The $38.8 million project includes private bathrooms, refrigerators and microwaves in each room, large closets with mirrored doors, laundry rooms on each floor, and a fitness center. The residence hall also includes multiple student lounges throughout the building, a 257-space underground parking garage and wireless Internet connectivity. High-efficiency HVAC systems and special insulating glass are among the many energy-saving features that help the project exceed California Title 24 energy efficiency standards.
Five classrooms are situated inside the building, which are intended to foster a “living-learning” environment. These classrooms are available for classes and double as meeting places for study groups and summer conferences, as well as for academic and social clubs.
The hall is arranged around a series of three open internal courtyards that offer additional gathering places for student socialization and divide the housing into three smaller-scaled neighborhoods. The largest courtyard serves as an outdoor banquet hall for “al fresco” dining, and can be used for fundraisers and other student activities.
The architect is MVE Institutional, Inc. (Irvine, Calif.)
Project Snapshot: High-tech housing
Pace University, New York City, transformed a former office building into a 500-student residence hall at 55 John Street — four blocks from the campus.
The residence hall will help boost retail commerce, increase the availability of young employees in the area, and provide summer housing to the downtown financial district's many interns.
“55 John Street,” as the residence hall is known, features double and triple rooms, each with a private bath. All rooms are equipped with flatscreen TVs, DVD players, cordless phones with free local service, WiFi technology, cable TV and Internet access, and self-controlled heating and air-conditioning in each room. The residence hall has a top-floor lounge, fitness and laundry facilities, and a community kitchen.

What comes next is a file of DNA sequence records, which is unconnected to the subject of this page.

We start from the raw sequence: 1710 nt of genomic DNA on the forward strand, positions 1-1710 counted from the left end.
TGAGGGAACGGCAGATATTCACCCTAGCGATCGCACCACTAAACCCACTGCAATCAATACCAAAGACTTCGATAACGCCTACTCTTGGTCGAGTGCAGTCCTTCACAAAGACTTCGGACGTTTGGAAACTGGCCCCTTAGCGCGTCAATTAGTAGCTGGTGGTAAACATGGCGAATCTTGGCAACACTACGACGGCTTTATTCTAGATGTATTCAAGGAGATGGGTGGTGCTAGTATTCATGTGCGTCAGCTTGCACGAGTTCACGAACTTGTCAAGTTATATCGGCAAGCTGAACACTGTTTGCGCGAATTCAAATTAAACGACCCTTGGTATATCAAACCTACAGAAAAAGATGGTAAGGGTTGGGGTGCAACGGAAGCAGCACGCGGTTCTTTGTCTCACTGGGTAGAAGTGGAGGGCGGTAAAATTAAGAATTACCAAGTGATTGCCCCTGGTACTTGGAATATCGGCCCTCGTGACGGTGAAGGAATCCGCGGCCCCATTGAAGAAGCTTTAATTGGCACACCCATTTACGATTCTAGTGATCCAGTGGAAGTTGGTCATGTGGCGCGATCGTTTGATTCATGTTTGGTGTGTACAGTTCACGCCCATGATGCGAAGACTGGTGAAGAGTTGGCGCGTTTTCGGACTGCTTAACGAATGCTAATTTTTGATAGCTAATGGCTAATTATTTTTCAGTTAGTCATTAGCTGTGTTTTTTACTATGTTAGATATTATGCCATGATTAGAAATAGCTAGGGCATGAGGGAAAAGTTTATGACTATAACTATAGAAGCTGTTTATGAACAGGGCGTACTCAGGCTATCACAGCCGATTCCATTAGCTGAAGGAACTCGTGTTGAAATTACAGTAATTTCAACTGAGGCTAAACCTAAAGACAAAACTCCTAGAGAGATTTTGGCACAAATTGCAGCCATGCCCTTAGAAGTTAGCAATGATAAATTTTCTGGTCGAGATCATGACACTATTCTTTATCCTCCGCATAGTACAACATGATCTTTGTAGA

Educational Housing Services, a provider of outsourced student housing in New York, completed the renovation.
Project Snapshot: Green living
As part of its goal to become a carbon-neutral campus as quickly as possible, Pitzer College, Claremont, Calif., opened three new “green” residence halls in September 2007. The project's focus on the environment is expected to earn it a LEED-NC Gold rating.
Materials high in recycled content were used to construct the residence halls. The steel frame and columns are infilled with metal framing. The wood used on the balcony niches, handrails and fencing comes from suppliers certified by the Forest Stewardship Council. Interior materials were chosen carefully to be low in VOCs to keep the spaces healthy.
Energy-saving strategies include solar photovoltaic cells to generate electricity; energy-efficient heating and cooling, delivered through individually controlled fan-coil units in each room; window sensors that automatically shut off the HVAC equipment when students leave windows open; and platinum-rated boilers that provide hot water for showers and sinks, as well as for heating needs.
Dutch doors and double-glazed operable windows on opposite sides of the residence hall rooms maximize ventilation and fresh air. Overhangs and sunshades help keep rooms cool and reduce the need for air-conditioning. Dual glazing, insulation and the thermal mass of concrete floors keep heat inside on cool winter evenings.
A rainwater recycling system percolates rainwater into the residence hall landscaping, using basins planted with hardy, unmowed grasses and boulders to anchor plant life.
The architect is Carrier Johnson (San Diego).
Agron is editor-in-chief of AS&U.